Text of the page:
In the late 1800s “a large and handsome” church was built at the bottom of Dover High Street, not far from the Town Hall. Its tower, rising to a height of 80 feet, was “a striking feature”, and the whole “an ornament to the town”. When first opened on 7 September 1904, it became a United Reformed Church dedicated to St Columba, revered as a warrior saint, and often invoked for victory in battle.
As well as being a place of worship, St Columba’s was also a focus for the community, and for many years used as a drop-in centre for asylum seekers and refugees in Dover. Work was progressing to convert the church into flats but, sadly, on 22 September 2007, the building caught fire and was severely damaged. Only the ragstone shell has remained these 7 years, like an open wound on the High Street.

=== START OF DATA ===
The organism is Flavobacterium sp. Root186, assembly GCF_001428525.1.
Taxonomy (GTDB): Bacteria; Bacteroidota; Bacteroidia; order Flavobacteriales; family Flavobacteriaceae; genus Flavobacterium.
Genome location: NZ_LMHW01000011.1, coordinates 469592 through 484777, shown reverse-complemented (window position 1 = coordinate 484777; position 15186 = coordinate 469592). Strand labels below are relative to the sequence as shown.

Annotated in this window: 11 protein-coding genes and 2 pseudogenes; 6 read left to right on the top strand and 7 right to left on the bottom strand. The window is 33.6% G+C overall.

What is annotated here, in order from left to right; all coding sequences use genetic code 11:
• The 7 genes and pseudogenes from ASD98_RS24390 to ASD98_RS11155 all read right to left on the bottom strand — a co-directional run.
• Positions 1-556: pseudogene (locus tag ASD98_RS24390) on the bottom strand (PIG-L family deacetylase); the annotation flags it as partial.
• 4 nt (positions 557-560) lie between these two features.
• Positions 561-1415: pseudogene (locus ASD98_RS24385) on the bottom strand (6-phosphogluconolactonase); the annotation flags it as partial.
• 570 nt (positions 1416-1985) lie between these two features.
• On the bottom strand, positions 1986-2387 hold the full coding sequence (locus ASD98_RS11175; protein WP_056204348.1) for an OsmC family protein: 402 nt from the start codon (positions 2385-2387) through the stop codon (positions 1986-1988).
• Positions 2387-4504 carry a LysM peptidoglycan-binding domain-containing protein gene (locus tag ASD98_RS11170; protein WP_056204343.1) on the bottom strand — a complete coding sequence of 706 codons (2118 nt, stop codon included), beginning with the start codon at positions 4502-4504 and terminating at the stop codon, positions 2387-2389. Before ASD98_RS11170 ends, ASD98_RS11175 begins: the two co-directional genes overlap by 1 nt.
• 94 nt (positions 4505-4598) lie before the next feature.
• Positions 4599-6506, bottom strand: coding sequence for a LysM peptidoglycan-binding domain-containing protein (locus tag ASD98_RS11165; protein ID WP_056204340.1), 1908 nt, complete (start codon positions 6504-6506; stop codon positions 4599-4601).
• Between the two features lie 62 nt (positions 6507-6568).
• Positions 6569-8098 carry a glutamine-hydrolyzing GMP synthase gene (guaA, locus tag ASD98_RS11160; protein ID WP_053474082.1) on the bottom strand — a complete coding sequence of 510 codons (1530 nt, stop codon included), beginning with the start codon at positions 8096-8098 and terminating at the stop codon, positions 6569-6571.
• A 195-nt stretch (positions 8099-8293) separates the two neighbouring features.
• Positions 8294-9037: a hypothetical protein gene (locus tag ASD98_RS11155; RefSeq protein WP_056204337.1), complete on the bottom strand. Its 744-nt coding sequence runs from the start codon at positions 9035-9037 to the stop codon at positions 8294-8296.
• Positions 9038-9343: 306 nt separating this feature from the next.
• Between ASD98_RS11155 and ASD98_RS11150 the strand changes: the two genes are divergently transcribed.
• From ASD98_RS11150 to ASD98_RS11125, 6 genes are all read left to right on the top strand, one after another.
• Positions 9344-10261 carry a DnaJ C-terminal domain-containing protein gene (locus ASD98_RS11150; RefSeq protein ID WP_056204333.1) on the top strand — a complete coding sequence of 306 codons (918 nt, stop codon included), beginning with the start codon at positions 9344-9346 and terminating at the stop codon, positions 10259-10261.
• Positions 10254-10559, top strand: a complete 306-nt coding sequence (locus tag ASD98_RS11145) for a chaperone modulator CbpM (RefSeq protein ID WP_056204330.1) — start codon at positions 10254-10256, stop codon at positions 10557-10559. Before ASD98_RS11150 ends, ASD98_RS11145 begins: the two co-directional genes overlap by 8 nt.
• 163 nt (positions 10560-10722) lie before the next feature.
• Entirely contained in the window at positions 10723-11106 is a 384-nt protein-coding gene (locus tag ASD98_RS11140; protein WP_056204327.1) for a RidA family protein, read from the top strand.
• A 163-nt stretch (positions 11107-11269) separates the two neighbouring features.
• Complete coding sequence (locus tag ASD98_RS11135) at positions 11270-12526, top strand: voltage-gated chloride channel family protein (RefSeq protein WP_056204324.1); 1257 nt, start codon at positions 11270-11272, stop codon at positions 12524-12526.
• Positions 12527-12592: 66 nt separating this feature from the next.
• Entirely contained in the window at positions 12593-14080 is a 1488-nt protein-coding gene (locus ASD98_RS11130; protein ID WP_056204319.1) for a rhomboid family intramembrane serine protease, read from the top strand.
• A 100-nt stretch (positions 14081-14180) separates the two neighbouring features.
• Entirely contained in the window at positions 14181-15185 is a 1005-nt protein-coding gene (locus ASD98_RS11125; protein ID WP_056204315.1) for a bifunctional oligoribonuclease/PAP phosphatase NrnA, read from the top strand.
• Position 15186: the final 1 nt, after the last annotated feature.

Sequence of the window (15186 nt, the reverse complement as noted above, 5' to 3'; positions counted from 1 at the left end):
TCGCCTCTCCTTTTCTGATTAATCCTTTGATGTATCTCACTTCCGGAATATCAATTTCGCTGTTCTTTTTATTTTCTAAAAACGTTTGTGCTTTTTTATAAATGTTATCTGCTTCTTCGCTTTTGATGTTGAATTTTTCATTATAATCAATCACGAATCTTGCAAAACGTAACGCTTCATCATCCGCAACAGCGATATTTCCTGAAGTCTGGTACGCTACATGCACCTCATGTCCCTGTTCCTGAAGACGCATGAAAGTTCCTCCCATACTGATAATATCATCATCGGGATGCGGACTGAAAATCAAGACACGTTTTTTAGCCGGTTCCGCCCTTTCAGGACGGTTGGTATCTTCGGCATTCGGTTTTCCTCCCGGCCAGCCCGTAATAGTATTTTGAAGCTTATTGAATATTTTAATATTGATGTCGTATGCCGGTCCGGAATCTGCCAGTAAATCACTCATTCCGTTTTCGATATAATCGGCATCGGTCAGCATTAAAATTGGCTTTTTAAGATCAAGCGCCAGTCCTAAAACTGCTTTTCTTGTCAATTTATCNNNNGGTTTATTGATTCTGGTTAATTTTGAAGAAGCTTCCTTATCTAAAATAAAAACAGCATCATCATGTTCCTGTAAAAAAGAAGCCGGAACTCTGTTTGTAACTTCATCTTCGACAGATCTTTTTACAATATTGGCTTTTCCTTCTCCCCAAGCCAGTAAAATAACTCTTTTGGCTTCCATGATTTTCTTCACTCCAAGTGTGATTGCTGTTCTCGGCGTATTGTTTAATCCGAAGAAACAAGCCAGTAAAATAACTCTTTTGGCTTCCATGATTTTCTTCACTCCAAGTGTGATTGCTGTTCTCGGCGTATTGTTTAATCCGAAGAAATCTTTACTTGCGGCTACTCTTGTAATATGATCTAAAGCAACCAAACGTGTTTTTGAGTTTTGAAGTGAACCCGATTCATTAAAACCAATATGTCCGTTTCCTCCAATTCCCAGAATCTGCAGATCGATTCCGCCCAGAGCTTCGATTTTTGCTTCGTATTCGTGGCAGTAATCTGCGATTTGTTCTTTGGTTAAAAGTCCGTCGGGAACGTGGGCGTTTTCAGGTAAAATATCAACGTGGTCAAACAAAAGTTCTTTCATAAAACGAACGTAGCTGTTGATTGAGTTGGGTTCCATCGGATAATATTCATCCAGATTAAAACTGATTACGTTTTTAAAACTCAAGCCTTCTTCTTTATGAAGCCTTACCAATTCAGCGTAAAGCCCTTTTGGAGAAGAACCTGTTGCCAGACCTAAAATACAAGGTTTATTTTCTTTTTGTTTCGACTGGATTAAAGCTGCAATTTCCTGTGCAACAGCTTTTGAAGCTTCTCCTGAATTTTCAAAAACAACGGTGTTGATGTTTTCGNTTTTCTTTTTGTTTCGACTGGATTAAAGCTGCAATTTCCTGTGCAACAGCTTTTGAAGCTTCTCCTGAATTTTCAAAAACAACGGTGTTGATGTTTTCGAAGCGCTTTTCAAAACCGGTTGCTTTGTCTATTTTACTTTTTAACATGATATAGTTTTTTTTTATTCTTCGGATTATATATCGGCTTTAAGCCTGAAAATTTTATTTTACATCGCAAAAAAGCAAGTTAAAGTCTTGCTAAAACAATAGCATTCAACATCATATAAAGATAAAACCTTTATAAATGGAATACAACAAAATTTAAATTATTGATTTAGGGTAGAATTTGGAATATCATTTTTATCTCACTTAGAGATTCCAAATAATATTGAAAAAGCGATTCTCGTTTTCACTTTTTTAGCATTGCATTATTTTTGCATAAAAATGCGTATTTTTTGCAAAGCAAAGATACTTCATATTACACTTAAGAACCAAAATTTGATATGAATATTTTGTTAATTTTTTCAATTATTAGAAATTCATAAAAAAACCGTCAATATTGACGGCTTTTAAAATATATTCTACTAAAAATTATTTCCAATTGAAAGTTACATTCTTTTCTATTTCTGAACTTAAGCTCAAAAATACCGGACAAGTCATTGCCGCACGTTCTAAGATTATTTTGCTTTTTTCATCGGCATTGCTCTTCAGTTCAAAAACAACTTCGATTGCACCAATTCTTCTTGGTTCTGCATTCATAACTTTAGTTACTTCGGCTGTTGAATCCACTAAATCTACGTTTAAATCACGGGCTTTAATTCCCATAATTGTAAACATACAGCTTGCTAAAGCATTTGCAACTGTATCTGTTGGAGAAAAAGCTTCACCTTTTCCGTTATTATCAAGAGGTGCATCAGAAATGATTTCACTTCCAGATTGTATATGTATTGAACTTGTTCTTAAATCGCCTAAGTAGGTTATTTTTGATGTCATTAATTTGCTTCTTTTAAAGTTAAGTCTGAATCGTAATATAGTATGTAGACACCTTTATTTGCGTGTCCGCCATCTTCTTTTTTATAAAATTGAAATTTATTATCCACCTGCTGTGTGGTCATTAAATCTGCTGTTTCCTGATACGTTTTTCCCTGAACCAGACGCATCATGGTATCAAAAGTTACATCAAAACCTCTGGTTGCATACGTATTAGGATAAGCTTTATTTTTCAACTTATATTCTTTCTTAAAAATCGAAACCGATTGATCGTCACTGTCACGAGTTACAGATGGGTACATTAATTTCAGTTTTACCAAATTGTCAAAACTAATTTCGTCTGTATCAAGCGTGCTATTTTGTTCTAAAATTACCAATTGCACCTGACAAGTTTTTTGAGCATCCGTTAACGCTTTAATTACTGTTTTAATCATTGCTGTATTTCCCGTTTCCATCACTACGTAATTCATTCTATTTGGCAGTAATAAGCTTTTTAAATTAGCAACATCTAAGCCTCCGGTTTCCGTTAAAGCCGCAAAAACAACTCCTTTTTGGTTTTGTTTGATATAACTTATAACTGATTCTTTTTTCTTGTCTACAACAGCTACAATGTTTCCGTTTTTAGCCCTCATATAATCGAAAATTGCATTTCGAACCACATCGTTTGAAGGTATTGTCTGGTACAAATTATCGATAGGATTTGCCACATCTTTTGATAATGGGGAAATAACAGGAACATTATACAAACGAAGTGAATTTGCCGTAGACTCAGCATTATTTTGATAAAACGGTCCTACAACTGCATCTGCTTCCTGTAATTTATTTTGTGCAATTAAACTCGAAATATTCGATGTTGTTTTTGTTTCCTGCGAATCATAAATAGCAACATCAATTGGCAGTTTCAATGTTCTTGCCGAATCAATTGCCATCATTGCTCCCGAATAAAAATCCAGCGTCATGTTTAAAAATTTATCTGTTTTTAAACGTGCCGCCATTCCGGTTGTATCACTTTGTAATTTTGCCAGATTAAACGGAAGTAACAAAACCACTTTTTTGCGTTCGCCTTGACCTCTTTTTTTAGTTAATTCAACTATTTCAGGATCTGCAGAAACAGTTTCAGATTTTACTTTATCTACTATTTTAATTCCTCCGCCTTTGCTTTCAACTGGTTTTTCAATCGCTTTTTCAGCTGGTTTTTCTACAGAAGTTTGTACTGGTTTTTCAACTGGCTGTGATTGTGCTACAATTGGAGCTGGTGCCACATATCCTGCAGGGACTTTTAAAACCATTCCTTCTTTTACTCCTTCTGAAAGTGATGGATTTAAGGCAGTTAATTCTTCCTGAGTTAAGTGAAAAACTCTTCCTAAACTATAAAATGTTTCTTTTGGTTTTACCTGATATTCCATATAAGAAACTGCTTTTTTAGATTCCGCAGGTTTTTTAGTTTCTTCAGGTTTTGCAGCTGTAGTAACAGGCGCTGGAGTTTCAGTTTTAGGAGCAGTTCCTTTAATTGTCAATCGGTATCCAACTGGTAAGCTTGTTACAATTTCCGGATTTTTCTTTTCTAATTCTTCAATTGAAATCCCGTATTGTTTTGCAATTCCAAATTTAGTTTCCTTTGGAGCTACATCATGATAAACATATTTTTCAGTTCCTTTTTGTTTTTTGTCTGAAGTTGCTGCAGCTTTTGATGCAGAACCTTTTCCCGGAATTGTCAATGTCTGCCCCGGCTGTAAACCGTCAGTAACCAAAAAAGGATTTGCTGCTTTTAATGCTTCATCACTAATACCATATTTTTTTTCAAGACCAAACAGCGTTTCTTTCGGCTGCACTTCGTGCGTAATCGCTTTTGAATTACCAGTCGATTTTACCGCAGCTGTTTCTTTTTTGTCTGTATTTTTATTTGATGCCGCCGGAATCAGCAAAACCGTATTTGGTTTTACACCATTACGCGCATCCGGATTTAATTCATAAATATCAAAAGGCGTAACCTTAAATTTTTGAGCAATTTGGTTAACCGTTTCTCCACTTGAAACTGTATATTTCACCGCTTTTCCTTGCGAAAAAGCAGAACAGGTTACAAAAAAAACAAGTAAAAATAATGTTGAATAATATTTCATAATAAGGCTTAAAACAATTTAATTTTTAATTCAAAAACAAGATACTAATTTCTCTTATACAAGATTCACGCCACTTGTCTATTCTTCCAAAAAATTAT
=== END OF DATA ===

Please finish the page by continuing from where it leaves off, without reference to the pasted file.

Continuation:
Yesterday, as I walked into town, I saw surveyors, yellow-jacketed against the rain, with theodolites, picking their way carefully over rubble. A hunk of rough wood blocking the entrance to the church had been pulled open revealing its fallen, charred remains. I crossed the road and asked what they were doing. They said they were seeing what could be done with the old building. When I asked for who, the surveyor said ‘for a client’ – he wasn’t permitted to tell me more than that.
I spent today in the shop, rubbing down wood-filler on the front door while it was quiet. At home I cook chilli-con-carni, and after recording the Dover Community Radio Sunday news, settle for a quiet evening.